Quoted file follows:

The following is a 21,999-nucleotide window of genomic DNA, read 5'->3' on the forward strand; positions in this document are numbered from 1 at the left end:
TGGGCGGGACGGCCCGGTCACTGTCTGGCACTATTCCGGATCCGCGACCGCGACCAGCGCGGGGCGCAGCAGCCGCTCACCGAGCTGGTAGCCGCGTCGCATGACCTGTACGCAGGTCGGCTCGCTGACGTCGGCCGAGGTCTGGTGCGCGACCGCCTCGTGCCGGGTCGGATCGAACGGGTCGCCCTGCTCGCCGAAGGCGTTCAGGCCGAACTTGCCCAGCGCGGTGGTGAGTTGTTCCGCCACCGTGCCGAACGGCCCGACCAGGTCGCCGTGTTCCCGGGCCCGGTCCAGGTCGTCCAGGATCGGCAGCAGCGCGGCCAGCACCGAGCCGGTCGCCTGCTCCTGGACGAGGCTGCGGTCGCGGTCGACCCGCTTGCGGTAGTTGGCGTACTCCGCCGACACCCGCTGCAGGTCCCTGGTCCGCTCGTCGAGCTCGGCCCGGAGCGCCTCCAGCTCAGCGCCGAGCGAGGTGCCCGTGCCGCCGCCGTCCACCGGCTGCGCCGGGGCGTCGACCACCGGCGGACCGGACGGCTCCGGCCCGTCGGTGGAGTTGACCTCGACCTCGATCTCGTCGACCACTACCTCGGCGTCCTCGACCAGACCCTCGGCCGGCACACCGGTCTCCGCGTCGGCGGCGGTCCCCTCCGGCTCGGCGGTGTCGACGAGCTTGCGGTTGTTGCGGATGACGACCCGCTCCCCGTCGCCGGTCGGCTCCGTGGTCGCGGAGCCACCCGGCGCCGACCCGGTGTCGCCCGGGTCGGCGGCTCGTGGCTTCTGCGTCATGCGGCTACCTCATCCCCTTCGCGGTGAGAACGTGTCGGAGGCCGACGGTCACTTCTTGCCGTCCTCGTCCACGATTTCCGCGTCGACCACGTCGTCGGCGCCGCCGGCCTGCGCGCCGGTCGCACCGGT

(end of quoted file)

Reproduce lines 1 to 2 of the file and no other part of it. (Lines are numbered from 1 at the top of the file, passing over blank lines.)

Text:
The following is a 21,999-nucleotide window of genomic DNA, read 5'->3' on the forward strand; positions in this document are numbered from 1 at the left end:
TGGGCGGGACGGCCCGGTCACTGTCTGGCACTATTCCGGATCCGCGACCGCGACCAGCGCGGGGCGCAGCAGCCGCTCACCGAGCTGGTAGCCGCGTCGCATGACCTGTACGCAGGTCGGCTCGCTGACGTCGGCCGAGGTCTGGTGCGCGACCGCCTCGTGCCGGGTCGGATCGAACGGGTCGCCCTGCTCGCCGAAGGCGTTCAGGCCGAACTTGCCCAGCGCGGTGGTGAGTTGTTCCGCCACCGTGCCGAACGGCCCGACCAGGTCGCCGTGTTCCCGGGCCCGGTCCAGGTCGTCCAGGATCGGCAGCAGCGCGGCCAGCACCGAGCCGGTCGCCTGCTCCTGGACGAGGCTGCGGTCGCGGTCGACCCGCTTGCGGTAGTTGGCGTACTCCGCCGACACCCGCTGCAGGTCCCTGGTCCGCTCGTCGAGCTCGGCCCGGAGCGCCTCCAGCTCAGCGCCGAGCGAGGTGCCCGTGCCGCCGCCGTCCACCGGCTGCGCCGGGGCGTCGACCACCGGCGGACCGGACGGCTCCGGCCCGTCGGTGGAGTTGACCTCGACCTCGATCTCGTCGACCACTACCTCGGCGTCCTCGACCAGACCCTCGGCCGGCACACCGGTCTCCGCGTCGGCGGCGGTCCCCTCCGGCTCGGCGGTGTCGACGAGCTTGCGGTTGTTGCGGATGACGACCCGCTCCCCGTCGCCGGTCGGCTCCGTGGTCGCGGAGCCACCCGGCGCCGACCCGGTGTCGCCCGGGTCGGCGGCTCGTGGCTTCTGCGTCATGCGGCTACCTCATCCCCTTCGCGGTGAGAACGTGTCGGAGGCCGACGGTCACTTCTTGCCGTCCTCGTCCACGATTTCCGCGTCGACCACGTCGTCGGCGCCGCCGGCCTGCGCGCCGGTCGCACCGGT